About a month ago, wildlife managers in Madhya Pradesh trying to identify a particular tiger in Bandhavgarh National Park that had made an appearance in the reserve recently were astounded by what they found. The tiger, a massive male, was in fact originally from the Panna National Park, whose forests are located some 150 km as the crow flies.
Tigers are known to move out of areas in an attempt to carve out their own territories. What was however insightful and also satisfying for wildlife managers at the Panna National Park was the park’s turnaround. From a reserve without any tigers in early 2009, it had turned into hub from where tigers had started spreading out to neighbouring habitats, a phenomenon crucial for the survival of healthy tigers, especially since big cat habitats had become fragmented.
Panna National Park was reported tiger-less by December 2008 and a tiger reintroduction programme was initiated in March 2009. The first tigers brought into Panna included a tigress each from Bandhavgarh and Kanha and a tiger from Pench. Eight years after the reintroduction programme, the reserve currently has about 35 tigers, some of which are radiocollared. Former field director of Panna Tiger Reserve, R Sriniwas Murthy, IFS, conducted a research based on photographs available from camera traps at both reserves and concluded on the basis of unique markings that the tiger assigned the call sign T 71 in Bandhavgarh is none other than the tiger P213-21 from Panna National Park. P 213-21 is claimed to have migrated to Bandhavgarh from Panna through this corridor.
Interestingly, the 676 sq km Bandhavgarh tiger reserve too have a high big cat density, with more than 70 tigers. It will not be an easy life for the tiger from Panna as he settles into his new home. Tigers being territorial beings are extremely protective of their turfs. Bandhavgarh has seen a large number of tiger deaths due to infighting in the last few years.
T 71, popularly called Panna Lal in Bandhavgarh, is not the first tiger to move out of the reserve. Earlier a radio-collared tigress, P 212-22, had moved out of the reserve, travelling northwards till it localised in the Ranipur forests in Chitrakoot district of UP. The tigress is said to have given birth to two cubs here. Another tiger from Panna that had moved out of the reserve was recaptured in Rewa and released at the Sanjay Tiger Reserve in Sidhi district. The tiger was attributed with siring a litter of cubs with a local tigress. Yet another tiger that had wandered out of the reserve was captured and sent to the Satpura National Park in Hoshangabad district.
Why are so many tigers moving out of the Panna National Park? The reserve, with an area of 576 sq km, already has about 35 tigers, and seems to be nearing its carrying capacity. Tigers being territorial beings, each specimen carves out its own area leaving the one arriving later to do the same. In many instances, tigers move out of the reserve to carve out their own territory and end up reaching another habitat with a viable tiger population. “It cannot be said with certainty how many tigers the park can support. The prey base in the park is on the increase and more tigers can be accommodated. Tigers too manage to adapt and will live together defying the traditional wisdom that a tiger needs a certain area to itself. But this would happen only if the prey base is adequate,” said AK Jain, field director, Panna National Park.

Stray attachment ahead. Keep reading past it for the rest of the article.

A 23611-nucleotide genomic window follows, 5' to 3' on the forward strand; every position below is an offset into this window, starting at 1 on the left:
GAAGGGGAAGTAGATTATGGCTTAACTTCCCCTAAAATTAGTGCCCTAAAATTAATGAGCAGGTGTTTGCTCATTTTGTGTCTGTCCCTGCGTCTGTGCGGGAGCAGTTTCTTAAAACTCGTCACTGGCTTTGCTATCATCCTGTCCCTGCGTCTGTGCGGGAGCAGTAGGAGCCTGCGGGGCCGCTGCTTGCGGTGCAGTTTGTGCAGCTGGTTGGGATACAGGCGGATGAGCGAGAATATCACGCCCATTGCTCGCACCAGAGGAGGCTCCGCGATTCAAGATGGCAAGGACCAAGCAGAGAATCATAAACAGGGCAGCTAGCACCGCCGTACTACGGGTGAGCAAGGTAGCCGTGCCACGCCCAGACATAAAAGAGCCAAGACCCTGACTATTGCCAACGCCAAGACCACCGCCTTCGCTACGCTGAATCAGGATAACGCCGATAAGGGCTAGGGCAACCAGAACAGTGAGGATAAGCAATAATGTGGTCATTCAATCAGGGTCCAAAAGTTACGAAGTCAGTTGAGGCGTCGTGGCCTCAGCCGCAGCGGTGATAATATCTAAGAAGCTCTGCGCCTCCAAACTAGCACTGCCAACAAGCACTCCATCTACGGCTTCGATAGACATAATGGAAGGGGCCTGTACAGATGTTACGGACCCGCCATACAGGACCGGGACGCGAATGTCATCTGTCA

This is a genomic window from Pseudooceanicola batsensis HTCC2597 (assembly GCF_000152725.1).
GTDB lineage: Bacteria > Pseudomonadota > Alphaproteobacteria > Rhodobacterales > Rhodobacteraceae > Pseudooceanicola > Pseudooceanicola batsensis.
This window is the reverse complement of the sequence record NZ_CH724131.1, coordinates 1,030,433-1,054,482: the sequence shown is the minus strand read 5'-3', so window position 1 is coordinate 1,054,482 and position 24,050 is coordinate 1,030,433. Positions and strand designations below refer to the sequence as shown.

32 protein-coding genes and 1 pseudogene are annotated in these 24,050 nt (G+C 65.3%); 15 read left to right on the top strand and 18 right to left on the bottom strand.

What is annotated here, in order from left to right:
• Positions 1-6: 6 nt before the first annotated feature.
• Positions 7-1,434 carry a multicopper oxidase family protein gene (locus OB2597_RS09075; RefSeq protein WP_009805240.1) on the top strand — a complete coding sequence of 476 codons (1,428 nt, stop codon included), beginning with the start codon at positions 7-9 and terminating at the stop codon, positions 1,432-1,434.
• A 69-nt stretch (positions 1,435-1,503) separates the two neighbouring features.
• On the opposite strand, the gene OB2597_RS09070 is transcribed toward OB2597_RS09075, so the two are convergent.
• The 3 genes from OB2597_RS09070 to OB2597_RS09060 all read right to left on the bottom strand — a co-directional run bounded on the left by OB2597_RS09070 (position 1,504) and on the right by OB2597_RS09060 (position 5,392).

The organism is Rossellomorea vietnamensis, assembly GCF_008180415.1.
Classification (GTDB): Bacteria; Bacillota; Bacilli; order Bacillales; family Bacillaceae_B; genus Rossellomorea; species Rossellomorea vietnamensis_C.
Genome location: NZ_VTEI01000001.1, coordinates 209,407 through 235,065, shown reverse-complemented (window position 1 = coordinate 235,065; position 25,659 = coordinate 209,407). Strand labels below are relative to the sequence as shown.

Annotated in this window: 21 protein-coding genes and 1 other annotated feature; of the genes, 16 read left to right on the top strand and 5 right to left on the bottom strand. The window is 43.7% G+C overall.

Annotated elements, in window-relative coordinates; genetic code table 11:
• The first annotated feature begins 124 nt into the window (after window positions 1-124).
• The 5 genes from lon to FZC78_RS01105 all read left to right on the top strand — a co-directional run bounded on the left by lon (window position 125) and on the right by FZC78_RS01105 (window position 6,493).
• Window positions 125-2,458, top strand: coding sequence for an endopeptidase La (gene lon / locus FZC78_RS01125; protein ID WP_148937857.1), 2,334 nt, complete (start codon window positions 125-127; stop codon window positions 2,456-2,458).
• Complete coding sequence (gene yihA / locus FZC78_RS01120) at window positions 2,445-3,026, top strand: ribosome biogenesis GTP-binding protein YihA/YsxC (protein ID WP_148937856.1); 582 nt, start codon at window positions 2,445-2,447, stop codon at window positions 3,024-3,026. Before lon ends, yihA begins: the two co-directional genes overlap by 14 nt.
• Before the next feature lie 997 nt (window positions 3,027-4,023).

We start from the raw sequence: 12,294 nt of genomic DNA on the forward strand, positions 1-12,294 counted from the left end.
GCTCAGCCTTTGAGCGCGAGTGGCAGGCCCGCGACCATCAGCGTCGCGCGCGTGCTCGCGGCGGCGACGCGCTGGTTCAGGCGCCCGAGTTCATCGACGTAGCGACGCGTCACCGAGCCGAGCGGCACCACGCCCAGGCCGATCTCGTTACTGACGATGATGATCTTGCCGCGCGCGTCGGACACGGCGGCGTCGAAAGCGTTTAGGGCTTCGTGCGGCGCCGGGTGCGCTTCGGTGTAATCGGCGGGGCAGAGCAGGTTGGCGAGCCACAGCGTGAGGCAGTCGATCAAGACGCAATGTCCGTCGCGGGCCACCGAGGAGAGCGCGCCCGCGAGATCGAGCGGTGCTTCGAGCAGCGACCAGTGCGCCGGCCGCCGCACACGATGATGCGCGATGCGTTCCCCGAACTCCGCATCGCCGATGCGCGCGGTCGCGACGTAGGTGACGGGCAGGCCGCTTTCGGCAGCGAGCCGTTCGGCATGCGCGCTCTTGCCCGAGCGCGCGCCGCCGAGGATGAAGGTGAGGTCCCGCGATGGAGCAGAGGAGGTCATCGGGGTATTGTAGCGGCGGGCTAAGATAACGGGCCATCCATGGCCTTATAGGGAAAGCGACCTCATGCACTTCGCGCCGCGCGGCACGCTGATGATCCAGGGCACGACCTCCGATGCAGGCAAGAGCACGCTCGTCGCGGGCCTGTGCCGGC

Most tiger habitats in the country now exist as ‘islands’ and it is against this reality that the spread of the Panna tiger to other habitats gains significance. In MP, forest corridors do not exist between any tiger habitat be in Kanha, Bandhavgarh, Sanjay, Panna, Satpura or Pench that has a metapopulation (group of spatially separated populations of the same species).
By spreading to other reserves, Panna tigers bring variety in genes that are a must for a healthy population that could potentially become weaker due to inbreeding. “Genetic diversity is very important. Many animals have recessive genes that are expressed owing to inbreeding. The offspring born in such cases is genetically inferior,” said RN Saxena, former principal chief conservator of forests (PCCF), MP. “In fact, the time is now ripe for parks to engage wildlife biologists that would keep a record of the animals in the reserve and their ancestry. In places where inbreeding is high, specimens can be moved out and replaced with those from other habitats,” he added.
The most important challenge the tigers of Panna are likely to face in the coming years is from the proposed Ken Betwa river link project. As per the DPR (detailed project report), about 61 sq km of critical tiger habitat, presently home to about six to eight tigers in Panna will be submerged. The shrinking of the habitat will become another reason for migration of tigers from Panna. What will be crucial then are corridors that will help this population disseminate to other habitats without coming in conflict with human beings.THE THREAT AHEAD
THE most important challenge the tigers of Panna are likely to face in the coming years is from the proposed Ken Betwa river link project. As per the DPR (detailed project report), about 61 sq km of critical tiger habitat, presently home to about six to eight tigers in Panna will be submerged. Work on Ken Betwa link project is expected to begin by the middle of this year, according to the ministry of water resources. Vijay Goel, minister of state for water resources, river development and Ganga rejuvenation, has said that his ministry has identified five priority links for taking up the work of inter linking of rivers. He said that all clearances have been obtained for the Ken Betwa link project.